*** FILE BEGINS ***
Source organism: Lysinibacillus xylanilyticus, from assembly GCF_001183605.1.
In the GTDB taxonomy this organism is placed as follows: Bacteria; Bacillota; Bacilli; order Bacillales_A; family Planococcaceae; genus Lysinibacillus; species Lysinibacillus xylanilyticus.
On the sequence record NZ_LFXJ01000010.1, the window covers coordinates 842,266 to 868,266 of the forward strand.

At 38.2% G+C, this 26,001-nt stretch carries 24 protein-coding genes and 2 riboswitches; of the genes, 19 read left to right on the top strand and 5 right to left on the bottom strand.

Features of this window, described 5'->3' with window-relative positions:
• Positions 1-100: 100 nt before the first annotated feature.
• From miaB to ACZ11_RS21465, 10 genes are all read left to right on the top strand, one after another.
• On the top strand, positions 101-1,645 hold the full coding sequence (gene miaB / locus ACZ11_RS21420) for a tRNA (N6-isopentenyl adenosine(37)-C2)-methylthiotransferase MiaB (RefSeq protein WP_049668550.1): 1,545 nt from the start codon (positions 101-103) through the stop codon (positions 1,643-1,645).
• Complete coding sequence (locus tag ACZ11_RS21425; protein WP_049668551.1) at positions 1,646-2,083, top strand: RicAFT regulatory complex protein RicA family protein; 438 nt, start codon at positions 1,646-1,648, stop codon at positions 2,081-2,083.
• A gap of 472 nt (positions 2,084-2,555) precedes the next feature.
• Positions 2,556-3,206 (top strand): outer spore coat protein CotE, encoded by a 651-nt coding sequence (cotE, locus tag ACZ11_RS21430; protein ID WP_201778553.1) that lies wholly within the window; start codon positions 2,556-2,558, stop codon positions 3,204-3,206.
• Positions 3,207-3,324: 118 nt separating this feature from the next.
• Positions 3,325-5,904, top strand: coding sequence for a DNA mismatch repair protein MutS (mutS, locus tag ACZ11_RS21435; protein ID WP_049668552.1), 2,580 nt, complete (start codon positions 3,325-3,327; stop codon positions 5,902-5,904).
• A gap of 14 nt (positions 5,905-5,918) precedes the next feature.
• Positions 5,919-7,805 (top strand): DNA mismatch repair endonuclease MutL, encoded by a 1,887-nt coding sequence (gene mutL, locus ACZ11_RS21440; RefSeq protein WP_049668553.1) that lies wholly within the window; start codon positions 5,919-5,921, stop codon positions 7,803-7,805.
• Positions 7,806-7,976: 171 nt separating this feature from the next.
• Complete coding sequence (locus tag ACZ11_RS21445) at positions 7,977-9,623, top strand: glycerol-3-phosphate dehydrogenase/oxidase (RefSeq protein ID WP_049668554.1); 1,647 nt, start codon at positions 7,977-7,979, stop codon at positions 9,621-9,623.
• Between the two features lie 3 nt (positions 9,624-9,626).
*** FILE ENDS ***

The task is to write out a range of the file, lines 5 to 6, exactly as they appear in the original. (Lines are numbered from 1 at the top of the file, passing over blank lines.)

Features of this window, described 5'->3' with window-relative positions:
• Positions 1-100: 100 nt before the first annotated feature.